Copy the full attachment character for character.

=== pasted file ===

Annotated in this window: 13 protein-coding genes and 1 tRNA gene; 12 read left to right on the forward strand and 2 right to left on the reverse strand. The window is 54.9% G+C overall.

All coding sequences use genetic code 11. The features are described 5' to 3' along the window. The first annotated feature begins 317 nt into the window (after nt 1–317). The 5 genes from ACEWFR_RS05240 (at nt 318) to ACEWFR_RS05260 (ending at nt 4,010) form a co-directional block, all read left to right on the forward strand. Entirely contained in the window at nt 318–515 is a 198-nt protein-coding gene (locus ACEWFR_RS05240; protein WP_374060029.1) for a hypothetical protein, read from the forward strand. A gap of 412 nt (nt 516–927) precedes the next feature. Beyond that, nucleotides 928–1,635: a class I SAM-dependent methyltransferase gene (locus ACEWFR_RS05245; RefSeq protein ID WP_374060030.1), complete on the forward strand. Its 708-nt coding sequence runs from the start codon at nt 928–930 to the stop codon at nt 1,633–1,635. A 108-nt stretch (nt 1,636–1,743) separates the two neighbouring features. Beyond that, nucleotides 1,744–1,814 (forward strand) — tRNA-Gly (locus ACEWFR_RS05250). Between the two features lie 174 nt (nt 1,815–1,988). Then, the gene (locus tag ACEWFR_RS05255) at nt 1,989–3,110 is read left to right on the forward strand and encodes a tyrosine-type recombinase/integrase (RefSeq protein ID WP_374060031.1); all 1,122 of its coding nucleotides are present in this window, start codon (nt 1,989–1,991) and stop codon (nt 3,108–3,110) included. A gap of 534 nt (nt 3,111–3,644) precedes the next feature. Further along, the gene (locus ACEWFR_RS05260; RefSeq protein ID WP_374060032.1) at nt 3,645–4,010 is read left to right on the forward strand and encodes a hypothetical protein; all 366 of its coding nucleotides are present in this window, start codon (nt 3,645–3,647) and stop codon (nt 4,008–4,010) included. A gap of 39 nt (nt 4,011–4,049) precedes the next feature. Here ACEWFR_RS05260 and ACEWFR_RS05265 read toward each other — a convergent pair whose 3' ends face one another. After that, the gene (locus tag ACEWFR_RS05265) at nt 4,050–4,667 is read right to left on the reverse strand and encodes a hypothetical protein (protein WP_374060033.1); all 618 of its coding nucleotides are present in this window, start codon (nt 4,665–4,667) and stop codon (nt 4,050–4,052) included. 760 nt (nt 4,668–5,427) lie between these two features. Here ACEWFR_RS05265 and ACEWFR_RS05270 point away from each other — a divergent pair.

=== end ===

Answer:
Annotated in this window: 13 protein-coding genes and 1 tRNA gene; 12 read left to right on the forward strand and 2 right to left on the reverse strand. The window is 54.9% G+C overall.

All coding sequences use genetic code 11. The features are described 5' to 3' along the window. The first annotated feature begins 317 nt into the window (after nt 1–317). The 5 genes from ACEWFR_RS05240 (at nt 318) to ACEWFR_RS05260 (ending at nt 4,010) form a co-directional block, all read left to right on the forward strand. Entirely contained in the window at nt 318–515 is a 198-nt protein-coding gene (locus ACEWFR_RS05240; protein WP_374060029.1) for a hypothetical protein, read from the forward strand. A gap of 412 nt (nt 516–927) precedes the next feature. Beyond that, nucleotides 928–1,635: a class I SAM-dependent methyltransferase gene (locus ACEWFR_RS05245; RefSeq protein ID WP_374060030.1), complete on the forward strand. Its 708-nt coding sequence runs from the start codon at nt 928–930 to the stop codon at nt 1,633–1,635. A 108-nt stretch (nt 1,636–1,743) separates the two neighbouring features. Beyond that, nucleotides 1,744–1,814 (forward strand) — tRNA-Gly (locus ACEWFR_RS05250). Between the two features lie 174 nt (nt 1,815–1,988). Then, the gene (locus tag ACEWFR_RS05255) at nt 1,989–3,110 is read left to right on the forward strand and encodes a tyrosine-type recombinase/integrase (RefSeq protein ID WP_374060031.1); all 1,122 of its coding nucleotides are present in this window, start codon (nt 1,989–1,991) and stop codon (nt 3,108–3,110) included. A gap of 534 nt (nt 3,111–3,644) precedes the next feature. Further along, the gene (locus ACEWFR_RS05260; RefSeq protein ID WP_374060032.1) at nt 3,645–4,010 is read left to right on the forward strand and encodes a hypothetical protein; all 366 of its coding nucleotides are present in this window, start codon (nt 3,645–3,647) and stop codon (nt 4,008–4,010) included. A gap of 39 nt (nt 4,011–4,049) precedes the next feature. Here ACEWFR_RS05260 and ACEWFR_RS05265 read toward each other — a convergent pair whose 3' ends face one another. After that, the gene (locus tag ACEWFR_RS05265) at nt 4,050–4,667 is read right to left on the reverse strand and encodes a hypothetical protein (protein WP_374060033.1); all 618 of its coding nucleotides are present in this window, start codon (nt 4,665–4,667) and stop codon (nt 4,050–4,052) included. 760 nt (nt 4,668–5,427) lie between these two features. Here ACEWFR_RS05265 and ACEWFR_RS05270 point away from each other — a divergent pair.